The U.S. Food and Drug Administration is recommending the federal government and state governments stop administering Johnson & Johnson’s Covid‐19 vaccine. Some 7 million Americans have received the vaccine, whose regimen requires only one dose. The FDA issued the recommendation after reports that six women between the ages of 18 and 48 developed blood clots after taking the vaccine. One of the women is in a hospital in critical condition. Another died. While the FDA’s recommendation is merely advisory, it is likely to halt vaccinations at federal facilities. States including Ohio, New York, and Connecticut have paused their administration of J&J’s vaccine. Critics fear that stopping the use of the vaccine will leave many Americans without protection from the virus and weaken confidence in all Covid‐19 vaccines.
According to the New York Times:
the concerns about Johnson & Johnson’s vaccine mirror concerns about AstraZeneca’s, which European regulators began investigating last month after some recipients developed blood clots.
Out of 34 million people who received the vaccine in Britain, the European Union and three other countries, 222 experienced blood clots that were linked with a low level of platelets. The majority of these cases occurred within the first 14 days following vaccination, mostly in women under 60 years of age.
On April 7, the European Medicines Agency, the main regulatory agency, concluded that the disorder was a very rare side effect of the vaccine. Researchers in Germany and Norway published studies on April 9 suggesting that in very rare cases, the AstraZeneca vaccine caused people to make antibodies that activated their own platelets.
Nevertheless, the regulators argued, the benefit of the vaccine — keeping people from being infected with the coronavirus or keeping those few who get Covid‐19 out of the hospital — vastly outweighed that small risk. Countries in Europe and elsewhere continued to give the vaccine to older people, who face a high risk of severe disease and death from Covid‐19, while restricting it in younger people.
Both AstraZeneca and Johnson & Johnson use the same platform for their vaccine, a virus known as an adenovirus. On Tuesday, the Australian government announced it would not purchase Johnson & Johnson vaccines. They cited Johnson & Johnson’s use of an adenovirus. But there is no obvious reason adenovirus‐based vaccines in particular would cause rare blood clots associated with low platelet levels.
So what’s the right move? Are the benefits of the J&J vaccine worth the very small (and uncertain) risk of blood clots among some women?
The answer is different for everybody. A 35‐year‐old woman who is at very low risk of getting seriously ill from Covid‐19 but who has reason to fear a blood clot might decide to stay away from the J&J vaccine and wait until she can access the Pfizer or Moderna vaccine. A 65‐year‐old man with comorbidities that make him highly vulnerable to Covid‐19 may decide the benefits of the J&J vaccine vastly outweigh the risk of blood clots.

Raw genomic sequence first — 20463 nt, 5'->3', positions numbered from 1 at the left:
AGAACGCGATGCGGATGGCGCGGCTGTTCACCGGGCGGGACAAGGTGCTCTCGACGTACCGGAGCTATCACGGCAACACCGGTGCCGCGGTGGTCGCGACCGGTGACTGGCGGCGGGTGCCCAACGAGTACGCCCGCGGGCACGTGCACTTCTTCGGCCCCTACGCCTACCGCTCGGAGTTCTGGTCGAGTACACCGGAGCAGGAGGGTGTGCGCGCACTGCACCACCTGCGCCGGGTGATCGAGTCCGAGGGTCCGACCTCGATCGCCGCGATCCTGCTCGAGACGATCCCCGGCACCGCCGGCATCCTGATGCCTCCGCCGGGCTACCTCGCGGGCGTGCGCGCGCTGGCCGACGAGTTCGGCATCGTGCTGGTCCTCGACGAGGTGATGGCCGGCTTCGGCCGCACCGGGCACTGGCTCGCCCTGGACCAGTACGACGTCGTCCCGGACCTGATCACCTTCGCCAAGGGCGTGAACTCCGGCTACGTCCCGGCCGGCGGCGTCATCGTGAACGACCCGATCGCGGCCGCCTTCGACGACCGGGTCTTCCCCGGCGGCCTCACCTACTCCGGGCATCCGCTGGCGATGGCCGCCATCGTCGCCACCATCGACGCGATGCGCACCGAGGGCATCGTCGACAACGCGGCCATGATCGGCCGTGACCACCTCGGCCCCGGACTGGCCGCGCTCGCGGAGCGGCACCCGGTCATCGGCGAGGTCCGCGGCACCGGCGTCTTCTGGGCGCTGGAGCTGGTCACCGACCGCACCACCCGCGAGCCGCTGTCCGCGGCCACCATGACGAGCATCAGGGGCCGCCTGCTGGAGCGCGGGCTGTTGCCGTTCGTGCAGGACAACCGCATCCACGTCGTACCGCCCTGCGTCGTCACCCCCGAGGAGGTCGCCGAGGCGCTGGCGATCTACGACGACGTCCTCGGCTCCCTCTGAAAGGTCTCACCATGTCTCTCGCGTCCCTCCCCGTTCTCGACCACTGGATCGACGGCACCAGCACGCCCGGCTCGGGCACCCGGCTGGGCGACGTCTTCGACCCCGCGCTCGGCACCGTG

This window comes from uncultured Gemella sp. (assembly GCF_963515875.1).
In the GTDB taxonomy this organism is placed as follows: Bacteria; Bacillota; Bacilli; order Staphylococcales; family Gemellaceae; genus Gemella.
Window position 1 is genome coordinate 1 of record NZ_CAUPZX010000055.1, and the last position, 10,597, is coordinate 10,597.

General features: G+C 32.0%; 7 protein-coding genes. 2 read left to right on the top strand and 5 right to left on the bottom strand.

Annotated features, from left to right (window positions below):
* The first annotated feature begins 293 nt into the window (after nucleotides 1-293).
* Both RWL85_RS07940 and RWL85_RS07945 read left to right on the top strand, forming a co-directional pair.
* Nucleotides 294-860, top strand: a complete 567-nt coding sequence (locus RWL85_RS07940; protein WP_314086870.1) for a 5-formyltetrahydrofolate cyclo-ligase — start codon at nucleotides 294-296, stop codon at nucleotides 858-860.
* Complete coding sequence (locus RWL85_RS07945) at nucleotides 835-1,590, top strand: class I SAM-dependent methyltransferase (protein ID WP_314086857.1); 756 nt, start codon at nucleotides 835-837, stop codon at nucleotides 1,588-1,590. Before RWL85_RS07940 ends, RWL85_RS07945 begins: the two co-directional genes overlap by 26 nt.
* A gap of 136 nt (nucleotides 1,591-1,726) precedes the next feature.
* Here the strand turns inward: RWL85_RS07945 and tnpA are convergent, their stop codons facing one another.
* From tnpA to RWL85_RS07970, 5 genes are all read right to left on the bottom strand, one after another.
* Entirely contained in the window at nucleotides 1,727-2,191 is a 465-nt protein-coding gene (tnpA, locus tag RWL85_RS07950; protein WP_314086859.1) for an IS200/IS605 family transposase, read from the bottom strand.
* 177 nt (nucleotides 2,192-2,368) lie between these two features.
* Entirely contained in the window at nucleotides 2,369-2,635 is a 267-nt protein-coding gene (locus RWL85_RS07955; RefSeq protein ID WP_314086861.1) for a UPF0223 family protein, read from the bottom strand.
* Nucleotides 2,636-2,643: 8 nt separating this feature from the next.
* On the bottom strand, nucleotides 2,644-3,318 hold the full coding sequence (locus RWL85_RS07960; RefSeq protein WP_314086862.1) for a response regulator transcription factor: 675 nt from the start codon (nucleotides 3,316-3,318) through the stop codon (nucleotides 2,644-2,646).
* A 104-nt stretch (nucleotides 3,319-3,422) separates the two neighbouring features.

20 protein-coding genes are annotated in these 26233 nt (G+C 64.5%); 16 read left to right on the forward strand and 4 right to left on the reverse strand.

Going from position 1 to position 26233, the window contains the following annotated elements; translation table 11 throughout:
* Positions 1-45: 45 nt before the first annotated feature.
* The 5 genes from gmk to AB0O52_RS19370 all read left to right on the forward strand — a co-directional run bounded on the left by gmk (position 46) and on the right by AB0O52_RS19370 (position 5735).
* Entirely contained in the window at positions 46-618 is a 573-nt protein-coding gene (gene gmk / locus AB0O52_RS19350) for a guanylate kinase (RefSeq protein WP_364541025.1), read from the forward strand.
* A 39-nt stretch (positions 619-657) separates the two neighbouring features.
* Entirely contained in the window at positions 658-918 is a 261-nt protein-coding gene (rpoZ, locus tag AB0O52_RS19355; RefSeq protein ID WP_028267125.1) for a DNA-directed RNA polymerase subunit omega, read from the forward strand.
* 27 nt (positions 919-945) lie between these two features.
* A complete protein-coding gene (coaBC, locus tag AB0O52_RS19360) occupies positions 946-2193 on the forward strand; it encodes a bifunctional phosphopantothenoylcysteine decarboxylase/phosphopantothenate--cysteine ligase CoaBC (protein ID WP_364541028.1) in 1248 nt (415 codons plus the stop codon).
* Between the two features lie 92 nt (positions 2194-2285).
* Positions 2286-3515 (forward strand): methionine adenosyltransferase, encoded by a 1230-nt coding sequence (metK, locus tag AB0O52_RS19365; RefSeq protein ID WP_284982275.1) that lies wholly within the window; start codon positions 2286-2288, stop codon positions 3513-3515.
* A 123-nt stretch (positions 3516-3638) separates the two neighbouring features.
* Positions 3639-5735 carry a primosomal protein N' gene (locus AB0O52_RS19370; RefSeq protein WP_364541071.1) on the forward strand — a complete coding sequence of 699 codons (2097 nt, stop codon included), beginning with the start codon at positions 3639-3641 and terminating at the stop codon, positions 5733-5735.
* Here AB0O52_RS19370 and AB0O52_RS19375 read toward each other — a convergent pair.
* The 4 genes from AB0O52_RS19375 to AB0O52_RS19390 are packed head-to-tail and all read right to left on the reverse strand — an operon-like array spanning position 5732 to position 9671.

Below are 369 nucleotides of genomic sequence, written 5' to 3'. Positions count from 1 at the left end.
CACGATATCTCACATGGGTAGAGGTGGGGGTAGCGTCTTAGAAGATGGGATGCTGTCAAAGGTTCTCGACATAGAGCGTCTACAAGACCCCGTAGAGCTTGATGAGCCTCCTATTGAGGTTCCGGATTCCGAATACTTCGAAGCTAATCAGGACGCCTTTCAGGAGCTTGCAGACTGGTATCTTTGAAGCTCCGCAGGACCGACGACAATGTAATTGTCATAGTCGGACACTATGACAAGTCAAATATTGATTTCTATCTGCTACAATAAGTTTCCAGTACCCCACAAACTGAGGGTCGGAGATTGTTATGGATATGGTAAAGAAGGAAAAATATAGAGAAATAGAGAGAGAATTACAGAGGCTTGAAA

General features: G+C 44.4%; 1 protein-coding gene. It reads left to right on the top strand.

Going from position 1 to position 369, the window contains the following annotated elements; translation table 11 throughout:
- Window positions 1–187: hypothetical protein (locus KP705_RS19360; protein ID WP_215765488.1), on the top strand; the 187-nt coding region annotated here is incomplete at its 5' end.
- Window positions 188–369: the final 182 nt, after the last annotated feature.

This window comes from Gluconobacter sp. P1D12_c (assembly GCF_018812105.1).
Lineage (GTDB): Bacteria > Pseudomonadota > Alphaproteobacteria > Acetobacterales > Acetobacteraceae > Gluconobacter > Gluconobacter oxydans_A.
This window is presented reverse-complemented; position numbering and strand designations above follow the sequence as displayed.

Leaving such decisions to government, whether federal agencies like the FDA or even state governments, imposes a single answer on all patients, even on patients for whom it’s the wrong answer. It is a good thing that the FDA only recommended that the federal and state governments stop using the J&J vaccine, rather than ban it entirely. A recommendation still allows states, and therefore consumers in those states, to make a different decision. Nevertheless, the FDA and compliant states are blocking untold Americans from accessing an immensely valuable vaccine. This episode thus highlights another downside of having government allocate vaccines and another benefit of leaving such matters to markets. There also remains the risk that the FDA could ban the J&J vaccine just as it is banning the AstraZeneca vaccine.
Defenders of the FDA object that the agency would set back vaccination efforts even more if it ignored what turns out to be a more serious problem. This is, of course, true. The problem is that Congress and the FDA always value lost lives for which they might take the blame more than lost lives for which they will not suffer blame. The late Nobel Prize‐winning economist Milton Friedman explained why the incentives the FDA faces produce perverse outcomes, and why we would be better off without it:
As I write elsewhere, “Several studies have estimated that the FDA would save more lives if it reduced the length of its new drug approval process.” But Congress and the FDA do not reduce the cost of the drug‐approval process because they would only take the blame for what goes wrong; they would not get the credit for what goes right.
Covid‐19 vaccines are the exception that proves this rule. The FDA approved them in less than a year, rather than the 12–15 years it typically takes to approve new drugs. The agency was able to do so because the public was acutely aware of the costs of blocking these items. But the J&J and AstraZeneca vaccines show the FDA has not changed its stripes.
Michael F. Cannon is the Cato Institute’s director of health policy studies. Cannon has been described as “an influential health‐care wonk” (Washington Post), “ObamaCare’s single most relentless antagonist” (New Republic), “ObamaCare’s fiercest critic” (The Week), and “the intellectual father” of King v. Burwell (Modern Healthcare). He has appeared on ABC, BBC, CBS, CNN, CNBC, C-SPAN, Fox News Channel, and NPR. His articles have been featured in the Wall Street Journal; the New York Times; USA Today; the Washington Post; the Los Angeles Times; the New York Post; the Chicago Tribune; the Chicago Sun‐Times; the San Francisco Chronicle; SCOTUSBlog; Huffington Post; Forum for Health Economics and Policy; JAMA Internal Medicine; Health Matrix: Journal of Law‐Medicine; Harvard Health Policy Review; the Yale Journal of Health Policy, Law, and Ethics; and the Journal of Health Politics, Policy and Law.